izzysm
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Hopefully this makes sense - I've seen a few people saying that Oxford and Cambridge don't distinguish between grades 8 and 9 at GCSE (with them both being roughly equivalent to an A* before reforms) and that they view the two grades as equal - I was wondering if anybody knows if there's any truth to this as it seems unlikely?
Say for example one applicant received mostly 9s at GCSE and a few 7s, while another applicant received all 8s, would the latter be favoured due to their lack of grade 7s even though they received no 9s (since 8s and 9s are "viewed equally") ?
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SamMed
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They won't be viewed equally I think because the whole point (one of the points) of the reform was to differentiate the highest achieving students. so if the universities just go and treat them the same (which they're not) there was no point for the new grades.
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xoxAngel_Kxox
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(Original post by SamMed)
They won't be viewed equally I think because the whole point (one of the points) of the reform was to differentiate the highest achieving students. so if the universities just go and treat them the same (which they're not) there was no point for the new grades.
From what I've seen on here, there are still lots and lots of 9s being awarded.. so I'd wonder whether they have actually achieved any differentiation at all!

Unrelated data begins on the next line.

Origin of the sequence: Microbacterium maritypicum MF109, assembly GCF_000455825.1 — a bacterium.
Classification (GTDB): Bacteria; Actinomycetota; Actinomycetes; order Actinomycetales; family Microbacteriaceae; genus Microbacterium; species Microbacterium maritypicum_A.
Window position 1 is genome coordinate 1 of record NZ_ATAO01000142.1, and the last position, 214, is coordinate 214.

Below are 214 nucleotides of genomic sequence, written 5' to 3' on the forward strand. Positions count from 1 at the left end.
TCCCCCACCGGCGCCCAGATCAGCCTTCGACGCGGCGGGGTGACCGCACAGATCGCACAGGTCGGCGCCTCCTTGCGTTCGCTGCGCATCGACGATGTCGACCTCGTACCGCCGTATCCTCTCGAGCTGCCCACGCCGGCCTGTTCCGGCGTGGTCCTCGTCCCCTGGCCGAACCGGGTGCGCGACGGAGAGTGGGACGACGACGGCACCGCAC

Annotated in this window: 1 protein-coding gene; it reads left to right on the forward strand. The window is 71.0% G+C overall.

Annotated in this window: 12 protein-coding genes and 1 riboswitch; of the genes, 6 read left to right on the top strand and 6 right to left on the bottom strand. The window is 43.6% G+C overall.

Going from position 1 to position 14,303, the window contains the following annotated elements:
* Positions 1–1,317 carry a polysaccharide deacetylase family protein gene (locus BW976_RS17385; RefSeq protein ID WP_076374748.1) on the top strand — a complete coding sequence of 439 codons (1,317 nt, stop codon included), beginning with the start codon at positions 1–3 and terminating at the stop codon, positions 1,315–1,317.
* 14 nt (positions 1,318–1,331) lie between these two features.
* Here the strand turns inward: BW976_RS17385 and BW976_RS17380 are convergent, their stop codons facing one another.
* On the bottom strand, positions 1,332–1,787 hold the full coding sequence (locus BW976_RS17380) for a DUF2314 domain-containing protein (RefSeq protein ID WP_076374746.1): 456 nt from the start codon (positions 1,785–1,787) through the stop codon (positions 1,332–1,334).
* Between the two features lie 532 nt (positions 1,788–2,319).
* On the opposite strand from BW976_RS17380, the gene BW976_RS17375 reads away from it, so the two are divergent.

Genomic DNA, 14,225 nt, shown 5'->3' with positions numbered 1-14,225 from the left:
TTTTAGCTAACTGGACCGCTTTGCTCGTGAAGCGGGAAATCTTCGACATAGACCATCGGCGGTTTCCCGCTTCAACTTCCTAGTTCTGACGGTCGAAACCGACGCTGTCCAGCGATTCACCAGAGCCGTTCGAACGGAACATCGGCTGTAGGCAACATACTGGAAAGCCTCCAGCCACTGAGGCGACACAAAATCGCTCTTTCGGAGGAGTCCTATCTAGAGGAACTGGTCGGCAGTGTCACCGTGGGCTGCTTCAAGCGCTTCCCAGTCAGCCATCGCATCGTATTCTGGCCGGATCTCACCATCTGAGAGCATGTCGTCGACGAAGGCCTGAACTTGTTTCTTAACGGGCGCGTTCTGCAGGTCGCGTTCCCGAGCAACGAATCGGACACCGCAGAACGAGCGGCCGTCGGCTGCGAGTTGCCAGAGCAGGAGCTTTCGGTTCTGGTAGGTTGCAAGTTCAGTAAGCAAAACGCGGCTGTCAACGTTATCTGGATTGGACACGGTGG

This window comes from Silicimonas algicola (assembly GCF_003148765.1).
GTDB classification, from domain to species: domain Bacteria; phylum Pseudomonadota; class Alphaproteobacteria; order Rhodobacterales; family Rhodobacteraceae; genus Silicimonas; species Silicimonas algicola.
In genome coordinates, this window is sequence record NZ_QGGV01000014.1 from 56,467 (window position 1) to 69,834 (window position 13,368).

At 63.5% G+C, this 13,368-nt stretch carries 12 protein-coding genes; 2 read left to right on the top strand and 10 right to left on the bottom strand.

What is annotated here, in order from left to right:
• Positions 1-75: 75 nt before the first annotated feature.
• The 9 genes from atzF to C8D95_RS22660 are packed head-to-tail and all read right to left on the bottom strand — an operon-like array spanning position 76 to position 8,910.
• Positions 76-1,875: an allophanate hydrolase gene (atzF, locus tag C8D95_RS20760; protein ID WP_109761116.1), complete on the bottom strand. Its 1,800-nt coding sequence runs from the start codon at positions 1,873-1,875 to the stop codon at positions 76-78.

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Onikaminaj
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Oxford have stated that they won’t be differentiating between the two as they don’t have any evidence yet. The second part of you question doesn’t really make sense - the first student has performed better. Yes, they have no 9s but they have 8/9s across the board with no 7s. One student has straight a* the other doesn’t. Remember that gcses are only one component.
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izzysm
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(Original post by Mosope17)
Oxford have stated that they won’t be differentiating between the two as they don’t have any evidence yet. The second part of you question doesn’t really make sense - the first student has performed better. Yes, they have no 9s but they have 8/9s across the board with no 7s. One student has straight a* the other doesn’t. Remember that gcses are only one component.
But under this logic (Oxford not differentiating between the two) a student that achieved all 9s would be viewed the same as one with all 8s which clearly isn't realistic?
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Onikaminaj
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(Original post by izzysm)
But under this logic (Oxford not differentiating between the two) a student that achieved all 9s would be viewed the same as one with all 8s which clearly isn't realistic?
oxford have said that they aren’t discriminating between them until they have evidence that supports that they should. that might change- but currently the algorithm makes no difference.
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izzysm
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(Original post by Mosope17)
oxford have said that they aren’t discriminating between them until they have evidence that supports that they should. that might change- but currently the algorithm makes no difference.
Surely the fact that a 9 is a higher grade than an 8 is all the evidence they need to discriminate between the two?
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Onikaminaj
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(Original post by izzysm)